Whatever the advantages and disadvantages of each theory are, the ability of every cell (excluding cells without a nucleus, e.g., the erythrocytes of mammals) to release DNA/RNA sequences or de novo created viruses is unique and amazing. At the same time, the cell’s ability to release DNA/ RNA sequences shows a high level of evolutionary conservation. These facts might be well enough motifs for identification of positive selective pressure that could be linked with this genome ability, as well as a highly important thesis for better understanding of origin and evolution of viruses, and even life as we know it [3–5]. Several factors of positive selective pressure could play important role in development and evolutionary ‘‘symbiotic’’ linking (conservation) of genome and its ‘‘instability’’, which is probably responsible for cell ability to emit de novo created viruses: (i) the possibility of horizontal and vertical dissemination of gene blocks, and their incorporation into the cell genome of new hosts; (ii) the possibility of acceleration of evolutionary processes, which could result in rapid diversification of species and sometimes quicker and better adapting to environmental conditions; (iii) the possibility that de novo created viruses can act as natural biological weapons against predator and/or concurrent species.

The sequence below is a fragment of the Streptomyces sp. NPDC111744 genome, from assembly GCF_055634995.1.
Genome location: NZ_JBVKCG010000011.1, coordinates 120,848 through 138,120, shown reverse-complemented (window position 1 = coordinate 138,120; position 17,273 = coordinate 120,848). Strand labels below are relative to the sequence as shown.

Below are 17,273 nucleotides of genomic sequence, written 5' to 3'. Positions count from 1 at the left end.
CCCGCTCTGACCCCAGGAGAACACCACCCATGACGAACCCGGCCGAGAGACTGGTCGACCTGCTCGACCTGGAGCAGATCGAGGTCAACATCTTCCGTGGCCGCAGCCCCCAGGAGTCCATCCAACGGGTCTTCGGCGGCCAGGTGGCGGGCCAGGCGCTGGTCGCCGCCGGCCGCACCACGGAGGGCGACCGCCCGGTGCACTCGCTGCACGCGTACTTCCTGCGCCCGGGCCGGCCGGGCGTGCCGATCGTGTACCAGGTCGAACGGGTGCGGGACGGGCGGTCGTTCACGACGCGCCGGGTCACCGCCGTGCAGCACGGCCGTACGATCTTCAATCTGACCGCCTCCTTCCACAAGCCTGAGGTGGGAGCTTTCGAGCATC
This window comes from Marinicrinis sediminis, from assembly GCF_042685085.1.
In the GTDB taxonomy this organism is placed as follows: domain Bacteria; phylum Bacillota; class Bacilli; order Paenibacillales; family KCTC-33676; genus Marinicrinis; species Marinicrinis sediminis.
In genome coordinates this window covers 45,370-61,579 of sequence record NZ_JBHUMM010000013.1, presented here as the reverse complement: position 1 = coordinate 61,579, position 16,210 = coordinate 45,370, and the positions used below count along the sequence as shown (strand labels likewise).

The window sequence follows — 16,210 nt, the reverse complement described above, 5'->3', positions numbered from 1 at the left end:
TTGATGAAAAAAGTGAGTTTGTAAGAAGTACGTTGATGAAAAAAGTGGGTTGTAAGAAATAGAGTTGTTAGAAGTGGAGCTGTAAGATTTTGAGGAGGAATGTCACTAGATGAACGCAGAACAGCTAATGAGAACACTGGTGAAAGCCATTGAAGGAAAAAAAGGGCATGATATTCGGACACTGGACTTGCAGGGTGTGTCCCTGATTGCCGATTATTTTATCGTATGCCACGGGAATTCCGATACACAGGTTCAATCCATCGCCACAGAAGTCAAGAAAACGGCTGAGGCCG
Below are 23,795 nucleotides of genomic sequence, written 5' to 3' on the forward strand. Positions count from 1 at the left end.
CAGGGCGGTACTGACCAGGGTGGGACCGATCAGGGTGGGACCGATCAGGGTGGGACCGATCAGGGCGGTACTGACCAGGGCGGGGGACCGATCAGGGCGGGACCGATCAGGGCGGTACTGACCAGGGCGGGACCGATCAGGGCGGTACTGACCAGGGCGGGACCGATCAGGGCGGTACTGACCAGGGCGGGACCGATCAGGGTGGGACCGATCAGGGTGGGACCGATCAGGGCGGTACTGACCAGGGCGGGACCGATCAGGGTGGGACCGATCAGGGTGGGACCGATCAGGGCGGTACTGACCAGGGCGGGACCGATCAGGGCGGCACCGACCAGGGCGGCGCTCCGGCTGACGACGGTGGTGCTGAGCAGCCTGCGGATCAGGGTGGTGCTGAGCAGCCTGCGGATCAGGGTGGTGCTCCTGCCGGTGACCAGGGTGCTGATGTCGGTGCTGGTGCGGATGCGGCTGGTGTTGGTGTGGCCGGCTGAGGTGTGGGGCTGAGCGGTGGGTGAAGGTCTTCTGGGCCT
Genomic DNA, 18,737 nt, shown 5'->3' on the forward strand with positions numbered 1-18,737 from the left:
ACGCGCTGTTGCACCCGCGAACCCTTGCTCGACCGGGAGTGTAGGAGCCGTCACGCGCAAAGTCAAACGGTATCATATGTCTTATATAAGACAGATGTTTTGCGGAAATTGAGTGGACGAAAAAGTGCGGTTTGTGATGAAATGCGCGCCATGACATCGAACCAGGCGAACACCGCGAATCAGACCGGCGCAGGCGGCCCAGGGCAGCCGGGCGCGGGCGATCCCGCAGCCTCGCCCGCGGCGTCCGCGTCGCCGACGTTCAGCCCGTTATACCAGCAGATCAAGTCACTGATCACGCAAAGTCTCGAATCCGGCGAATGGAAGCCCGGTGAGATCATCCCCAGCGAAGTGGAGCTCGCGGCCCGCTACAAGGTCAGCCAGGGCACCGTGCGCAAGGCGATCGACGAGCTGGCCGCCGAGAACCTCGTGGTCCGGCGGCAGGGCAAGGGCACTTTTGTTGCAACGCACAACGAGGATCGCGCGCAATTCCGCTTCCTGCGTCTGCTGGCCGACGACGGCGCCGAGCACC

There are a number of complex molecular life forms that blur the boundaries between cells and viruses. Also, there are pieces of self-replicating genetic material found in bacteria, e.g., episomes, which evolve independently of their hosts, and can even move from one host to another – but carry genetic information that may be toxic or beneficial, even essential, to their host. In the case of the beneficial role of episomes, many bacteria would be unable to reproduce at all without them. Episomes are, in many ways, quite similar to viruses – except that they only reproduce themselves when their hosts do, whereas viruses reproduce themselves hundreds of times, causing disease. According to this way of thinking, viruses probably co-evolve with their hosts, like any ‘‘good parasite’’. There appears to be quite a lot of justification for this idea, especially from studies of viruses such as papilloma viruses, endogenous retrovirus- like sequences in animal genomes, and herpes viruses. For example, the divergences of primates and of birds related to chickens have been traced by comparing the types and sequences of retroviral-derived sequences in their genomes. It has also been repeatedly shown that the closest relatives of human papillomavirus types infecting particular tissue types (e.g., cutaneous wart types, genital mucosal types) are those viruses infecting similar tissue types in other primates, indicating that these tissue preferences were well established before the divergence of humanoid apes from the primate line [1,3,4].